Premier Mark McGowan pledges jobs bump as $57.7m Great Southern COVID-19 recovery package unveiled
Trails, trades and training were on the agenda for Premier Mark McGowan’s whirlwind visit to Albany on Thursday to detail a $57.7 million COVID-19 recovery package for the Great Southern.
Shovel-ready projects to fix “long-term problems” were the target of the package to drive economic-growth across the Great Southern region and create a pipeline of jobs into the future.
“This is a very significant package for the Great Southern,” Mr McGowan said.
“Making sure we have vibrant and exciting and very productive regions is an important part of making sure everyone benefits from the success story that is Western Australia.”
A $12.78m cash splash will help build the Great Southern’s “trail towns”, with trails to be created and upgraded in the the William Bay, Torndirrup and Porongurup national parks.
“That’s actually terrific for employment... (It) provides real labour opportunities and people getting to work very, very quickly,” Mr McGowan said.
“It also provides a tourism benefit — people love these trails.”
Walking and cycle trails and visitor centres throughout the region’s national parks will receive a $4.9m boost.
About $1m will be pumped into the Bibbulmun Track and Munda Biddi Trail to refresh campsites and upgrade sections of the popular tourism assets.
Mr McGowan’s first stop on Thursday was the Albany Wind Farm, where he was joined by Energy Minister Bill Johnston to announce a feasibility study into the local manufacture of wind turbine components.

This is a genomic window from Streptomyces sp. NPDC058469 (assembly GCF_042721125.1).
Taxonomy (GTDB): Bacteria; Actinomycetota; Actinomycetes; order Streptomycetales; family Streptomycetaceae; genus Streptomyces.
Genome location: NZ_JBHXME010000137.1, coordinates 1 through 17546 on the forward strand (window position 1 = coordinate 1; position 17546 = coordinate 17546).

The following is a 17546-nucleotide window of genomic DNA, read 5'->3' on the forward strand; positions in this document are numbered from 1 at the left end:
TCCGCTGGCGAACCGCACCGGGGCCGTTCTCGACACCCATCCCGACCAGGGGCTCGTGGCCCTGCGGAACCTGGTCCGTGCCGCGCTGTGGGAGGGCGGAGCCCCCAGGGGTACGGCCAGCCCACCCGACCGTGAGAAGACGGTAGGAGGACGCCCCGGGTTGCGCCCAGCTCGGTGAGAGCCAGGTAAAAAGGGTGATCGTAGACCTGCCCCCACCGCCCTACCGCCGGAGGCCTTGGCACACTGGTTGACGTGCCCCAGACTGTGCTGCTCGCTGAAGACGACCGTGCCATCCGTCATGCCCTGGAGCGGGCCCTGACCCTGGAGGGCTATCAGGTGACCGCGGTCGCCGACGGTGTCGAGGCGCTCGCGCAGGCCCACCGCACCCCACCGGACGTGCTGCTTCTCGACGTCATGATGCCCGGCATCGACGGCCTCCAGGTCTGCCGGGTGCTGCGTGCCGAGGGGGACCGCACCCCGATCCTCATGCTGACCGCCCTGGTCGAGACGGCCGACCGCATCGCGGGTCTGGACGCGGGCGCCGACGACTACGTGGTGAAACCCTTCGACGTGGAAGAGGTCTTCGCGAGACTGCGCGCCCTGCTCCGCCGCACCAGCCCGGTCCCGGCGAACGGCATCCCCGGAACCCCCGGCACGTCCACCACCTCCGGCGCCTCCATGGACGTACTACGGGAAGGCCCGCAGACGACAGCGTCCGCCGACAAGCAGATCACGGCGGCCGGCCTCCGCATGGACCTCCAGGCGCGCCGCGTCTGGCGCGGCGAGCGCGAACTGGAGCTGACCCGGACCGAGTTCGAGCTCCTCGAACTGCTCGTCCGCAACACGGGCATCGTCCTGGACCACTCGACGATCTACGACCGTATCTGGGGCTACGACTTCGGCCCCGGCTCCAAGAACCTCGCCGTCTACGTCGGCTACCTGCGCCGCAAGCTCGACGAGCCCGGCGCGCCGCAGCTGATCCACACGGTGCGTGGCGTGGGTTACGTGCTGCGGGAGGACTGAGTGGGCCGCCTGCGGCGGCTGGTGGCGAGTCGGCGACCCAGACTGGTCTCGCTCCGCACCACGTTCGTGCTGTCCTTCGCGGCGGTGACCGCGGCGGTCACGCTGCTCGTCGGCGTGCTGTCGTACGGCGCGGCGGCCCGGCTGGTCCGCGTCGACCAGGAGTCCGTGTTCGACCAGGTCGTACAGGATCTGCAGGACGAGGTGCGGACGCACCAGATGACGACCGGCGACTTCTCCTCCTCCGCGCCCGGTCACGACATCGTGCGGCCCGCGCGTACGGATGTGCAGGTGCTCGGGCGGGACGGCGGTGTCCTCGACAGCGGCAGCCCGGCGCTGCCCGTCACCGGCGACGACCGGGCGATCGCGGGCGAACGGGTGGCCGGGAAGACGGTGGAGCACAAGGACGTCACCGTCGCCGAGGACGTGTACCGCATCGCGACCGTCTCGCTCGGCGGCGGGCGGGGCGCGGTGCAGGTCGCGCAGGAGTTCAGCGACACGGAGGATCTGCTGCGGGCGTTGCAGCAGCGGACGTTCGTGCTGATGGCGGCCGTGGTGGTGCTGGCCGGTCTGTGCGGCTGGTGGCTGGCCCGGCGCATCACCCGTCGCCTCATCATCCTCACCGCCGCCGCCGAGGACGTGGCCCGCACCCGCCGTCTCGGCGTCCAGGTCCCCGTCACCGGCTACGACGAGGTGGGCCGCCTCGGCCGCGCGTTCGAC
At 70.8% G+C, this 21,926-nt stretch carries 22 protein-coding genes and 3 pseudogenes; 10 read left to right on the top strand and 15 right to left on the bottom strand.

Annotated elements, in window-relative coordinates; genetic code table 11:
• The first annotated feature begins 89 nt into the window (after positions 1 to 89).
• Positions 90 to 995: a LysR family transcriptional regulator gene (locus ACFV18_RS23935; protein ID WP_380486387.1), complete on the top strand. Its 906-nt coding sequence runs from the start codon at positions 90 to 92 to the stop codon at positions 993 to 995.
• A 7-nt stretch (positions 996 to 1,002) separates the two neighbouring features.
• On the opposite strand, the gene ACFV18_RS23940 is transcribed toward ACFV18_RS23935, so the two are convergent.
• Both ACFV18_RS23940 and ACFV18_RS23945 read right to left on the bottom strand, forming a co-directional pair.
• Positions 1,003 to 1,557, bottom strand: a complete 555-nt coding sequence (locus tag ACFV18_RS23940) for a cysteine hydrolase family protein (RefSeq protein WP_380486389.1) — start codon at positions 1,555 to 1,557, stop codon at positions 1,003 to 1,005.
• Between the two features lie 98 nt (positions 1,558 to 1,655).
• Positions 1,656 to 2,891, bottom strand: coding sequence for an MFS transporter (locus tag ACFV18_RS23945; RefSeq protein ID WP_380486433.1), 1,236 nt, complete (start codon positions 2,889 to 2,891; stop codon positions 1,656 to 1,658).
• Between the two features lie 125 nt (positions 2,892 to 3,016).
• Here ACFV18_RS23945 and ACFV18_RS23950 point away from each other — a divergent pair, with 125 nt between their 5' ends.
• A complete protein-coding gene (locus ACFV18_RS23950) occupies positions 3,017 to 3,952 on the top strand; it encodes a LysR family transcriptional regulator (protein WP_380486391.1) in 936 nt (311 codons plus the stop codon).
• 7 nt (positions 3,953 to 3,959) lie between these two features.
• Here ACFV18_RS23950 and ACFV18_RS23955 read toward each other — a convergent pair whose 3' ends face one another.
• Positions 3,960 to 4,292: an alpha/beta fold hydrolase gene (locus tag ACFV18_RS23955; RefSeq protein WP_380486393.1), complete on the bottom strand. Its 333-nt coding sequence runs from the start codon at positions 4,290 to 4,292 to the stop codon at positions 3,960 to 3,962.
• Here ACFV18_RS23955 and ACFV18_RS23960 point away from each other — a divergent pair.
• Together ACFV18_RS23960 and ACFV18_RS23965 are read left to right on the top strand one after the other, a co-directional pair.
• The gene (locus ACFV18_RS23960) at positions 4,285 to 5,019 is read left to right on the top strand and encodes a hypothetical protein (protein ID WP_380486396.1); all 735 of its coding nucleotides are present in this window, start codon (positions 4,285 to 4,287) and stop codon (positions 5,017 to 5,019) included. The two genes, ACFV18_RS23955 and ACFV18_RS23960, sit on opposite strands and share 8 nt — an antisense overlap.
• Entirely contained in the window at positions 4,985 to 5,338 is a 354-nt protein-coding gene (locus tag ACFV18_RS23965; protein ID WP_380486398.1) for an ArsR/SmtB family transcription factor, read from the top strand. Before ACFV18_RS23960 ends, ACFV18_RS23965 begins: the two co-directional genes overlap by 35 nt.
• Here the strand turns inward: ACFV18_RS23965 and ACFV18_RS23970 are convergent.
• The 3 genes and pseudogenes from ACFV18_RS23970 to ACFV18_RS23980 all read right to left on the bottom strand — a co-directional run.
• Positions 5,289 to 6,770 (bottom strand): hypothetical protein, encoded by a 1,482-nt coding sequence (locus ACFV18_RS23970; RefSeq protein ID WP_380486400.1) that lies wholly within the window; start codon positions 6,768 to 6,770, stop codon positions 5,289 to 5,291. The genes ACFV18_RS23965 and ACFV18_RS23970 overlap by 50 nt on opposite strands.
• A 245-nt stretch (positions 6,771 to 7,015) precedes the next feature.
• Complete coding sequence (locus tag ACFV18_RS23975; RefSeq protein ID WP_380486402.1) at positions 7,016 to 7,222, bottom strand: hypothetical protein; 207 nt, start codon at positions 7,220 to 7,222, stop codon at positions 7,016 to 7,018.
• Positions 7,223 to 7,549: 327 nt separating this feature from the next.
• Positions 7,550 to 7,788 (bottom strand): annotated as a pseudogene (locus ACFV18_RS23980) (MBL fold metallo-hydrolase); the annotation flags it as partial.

The Premier said WA needed more manufacturing and needed to be more self-sufficient given that traditional supply chains were “now under threat”.
“Clearly wind will be an important part of our renewable future for decades, if not centuries, to come and we want to make sure WA is at the forefront,” he said.
Mr McGowan then visited South Regional TAFE’s Albany campus to inspect the site of the campus’ new $17m trade workshop, set to deliver training in automotive, engineering and the construction industries.
With some workshops dating back to 1974, the facility facelift would have “flow-on benefits” across the community, he said.
“The TAFE college in Albany has advocated and worked on plans for at least 10 years and we wanted to make sure that we could, as part of recovery, fix long-term issues and provide a pipeline of work for local builders,” he said.
“It will provide the best of training opportunities, state-of-the-art facilities, and it will be a great addition to the local TAFE college and great for Albany.” Mr McGowan said he hoped to see work on the new facility begin next year.
Upgrades to key facilities will be rolled out across the Great Southern including $1.1m for North Albany Senior High School and $1.5m for Katanning police.
Mr McGowan rounded out his visit at Middleton Beach, announcing $1.1m for parking enhancements, upgrades to the Ellen Cove amphitheatre, and infrastructure to link the boardwalk and jetty.
A $14m Regional Road Safety Program will have 155km of road shoulders sealed and fitted with audible lines in a project expected to to create 80 local jobs.
An estimated 200 government workers’ houses will be upgraded across the Great Southern as part of an $80m Statewide scheme, and five to 10 new social housing properties are set for construction.
The Albany State Emergency Service is set for a $3m boost for works and upgrades to its headquarters.
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